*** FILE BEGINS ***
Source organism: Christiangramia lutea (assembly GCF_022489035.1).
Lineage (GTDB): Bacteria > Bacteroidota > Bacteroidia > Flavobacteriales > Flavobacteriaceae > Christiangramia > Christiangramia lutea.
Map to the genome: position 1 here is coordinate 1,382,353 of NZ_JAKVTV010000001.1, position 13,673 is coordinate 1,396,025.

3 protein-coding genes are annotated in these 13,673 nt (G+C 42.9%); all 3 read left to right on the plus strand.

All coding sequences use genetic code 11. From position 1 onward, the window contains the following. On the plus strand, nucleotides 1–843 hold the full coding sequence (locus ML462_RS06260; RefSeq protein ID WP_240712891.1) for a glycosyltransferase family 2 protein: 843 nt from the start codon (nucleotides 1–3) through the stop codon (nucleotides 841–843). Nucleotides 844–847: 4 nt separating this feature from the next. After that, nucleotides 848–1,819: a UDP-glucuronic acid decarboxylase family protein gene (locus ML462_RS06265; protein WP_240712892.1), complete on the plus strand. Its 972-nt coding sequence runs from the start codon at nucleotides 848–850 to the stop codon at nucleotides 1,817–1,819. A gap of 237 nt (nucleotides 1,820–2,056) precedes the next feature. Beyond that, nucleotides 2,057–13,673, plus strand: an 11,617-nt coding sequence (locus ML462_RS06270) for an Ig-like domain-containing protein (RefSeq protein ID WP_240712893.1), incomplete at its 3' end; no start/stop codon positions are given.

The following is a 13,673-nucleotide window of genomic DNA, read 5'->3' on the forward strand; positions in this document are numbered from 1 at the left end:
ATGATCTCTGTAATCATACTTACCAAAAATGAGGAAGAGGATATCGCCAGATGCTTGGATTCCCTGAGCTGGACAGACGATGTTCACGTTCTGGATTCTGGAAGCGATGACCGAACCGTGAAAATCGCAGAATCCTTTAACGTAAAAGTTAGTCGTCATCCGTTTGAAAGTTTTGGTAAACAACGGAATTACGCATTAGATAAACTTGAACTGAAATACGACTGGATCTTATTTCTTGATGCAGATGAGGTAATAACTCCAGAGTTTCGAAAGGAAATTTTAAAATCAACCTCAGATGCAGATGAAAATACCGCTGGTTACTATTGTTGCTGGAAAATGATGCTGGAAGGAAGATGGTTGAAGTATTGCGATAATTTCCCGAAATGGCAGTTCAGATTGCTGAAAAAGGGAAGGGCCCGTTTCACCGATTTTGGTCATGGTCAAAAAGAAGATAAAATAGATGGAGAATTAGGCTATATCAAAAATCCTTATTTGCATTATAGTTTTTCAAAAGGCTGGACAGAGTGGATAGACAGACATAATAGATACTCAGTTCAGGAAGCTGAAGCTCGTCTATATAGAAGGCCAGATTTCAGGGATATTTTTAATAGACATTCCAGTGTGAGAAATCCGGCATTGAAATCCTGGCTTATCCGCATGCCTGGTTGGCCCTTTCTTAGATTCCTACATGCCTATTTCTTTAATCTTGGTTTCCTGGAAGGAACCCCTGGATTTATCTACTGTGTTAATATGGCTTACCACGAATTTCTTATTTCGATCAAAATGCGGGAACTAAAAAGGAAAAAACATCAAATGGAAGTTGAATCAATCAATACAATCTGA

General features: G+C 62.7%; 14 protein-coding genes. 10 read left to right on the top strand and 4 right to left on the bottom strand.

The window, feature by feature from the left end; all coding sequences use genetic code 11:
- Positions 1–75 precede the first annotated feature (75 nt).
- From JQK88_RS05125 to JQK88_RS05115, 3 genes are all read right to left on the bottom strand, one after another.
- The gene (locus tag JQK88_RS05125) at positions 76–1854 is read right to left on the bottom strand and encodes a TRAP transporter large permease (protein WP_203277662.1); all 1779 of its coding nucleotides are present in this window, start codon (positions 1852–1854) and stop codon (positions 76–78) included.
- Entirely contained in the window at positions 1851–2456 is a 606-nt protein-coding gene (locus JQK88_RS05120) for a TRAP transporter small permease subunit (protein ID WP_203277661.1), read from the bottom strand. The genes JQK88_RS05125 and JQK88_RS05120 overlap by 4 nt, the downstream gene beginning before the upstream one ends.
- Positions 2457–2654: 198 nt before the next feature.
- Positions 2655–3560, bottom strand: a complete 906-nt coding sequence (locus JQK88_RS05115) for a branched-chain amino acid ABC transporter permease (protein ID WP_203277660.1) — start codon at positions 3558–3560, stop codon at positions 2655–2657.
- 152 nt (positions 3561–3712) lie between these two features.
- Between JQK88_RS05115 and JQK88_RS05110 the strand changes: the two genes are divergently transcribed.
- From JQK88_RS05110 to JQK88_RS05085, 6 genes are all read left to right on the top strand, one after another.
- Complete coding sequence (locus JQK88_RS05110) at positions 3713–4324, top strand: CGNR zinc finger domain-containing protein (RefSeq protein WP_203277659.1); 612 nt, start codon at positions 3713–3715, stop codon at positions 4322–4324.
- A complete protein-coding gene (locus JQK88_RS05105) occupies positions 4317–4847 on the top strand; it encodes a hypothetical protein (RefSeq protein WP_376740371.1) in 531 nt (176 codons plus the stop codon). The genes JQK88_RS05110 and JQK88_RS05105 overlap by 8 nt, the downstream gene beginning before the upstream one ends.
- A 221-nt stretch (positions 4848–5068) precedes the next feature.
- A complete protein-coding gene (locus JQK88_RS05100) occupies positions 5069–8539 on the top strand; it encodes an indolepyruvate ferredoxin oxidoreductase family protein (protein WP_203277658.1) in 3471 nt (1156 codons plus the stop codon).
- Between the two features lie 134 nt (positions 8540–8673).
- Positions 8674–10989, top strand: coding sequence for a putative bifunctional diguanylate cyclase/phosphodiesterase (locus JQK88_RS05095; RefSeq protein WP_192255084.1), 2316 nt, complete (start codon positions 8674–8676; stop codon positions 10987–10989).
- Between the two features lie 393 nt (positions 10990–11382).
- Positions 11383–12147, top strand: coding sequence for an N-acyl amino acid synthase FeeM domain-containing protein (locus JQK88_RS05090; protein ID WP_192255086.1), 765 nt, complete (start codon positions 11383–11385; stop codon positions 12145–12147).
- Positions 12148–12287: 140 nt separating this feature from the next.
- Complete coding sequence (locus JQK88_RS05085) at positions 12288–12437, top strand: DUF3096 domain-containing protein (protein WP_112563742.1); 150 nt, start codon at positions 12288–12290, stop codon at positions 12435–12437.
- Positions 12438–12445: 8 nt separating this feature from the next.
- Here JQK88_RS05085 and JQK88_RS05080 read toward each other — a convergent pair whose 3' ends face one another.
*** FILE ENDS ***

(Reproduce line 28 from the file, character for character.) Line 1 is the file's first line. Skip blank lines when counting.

- Complete coding sequence (locus JQK88_RS05085) at positions 12288–12437, top strand: DUF3096 domain-containing protein (protein WP_112563742.1); 150 nt, start codon at positions 12288–12290, stop codon at positions 12435–12437.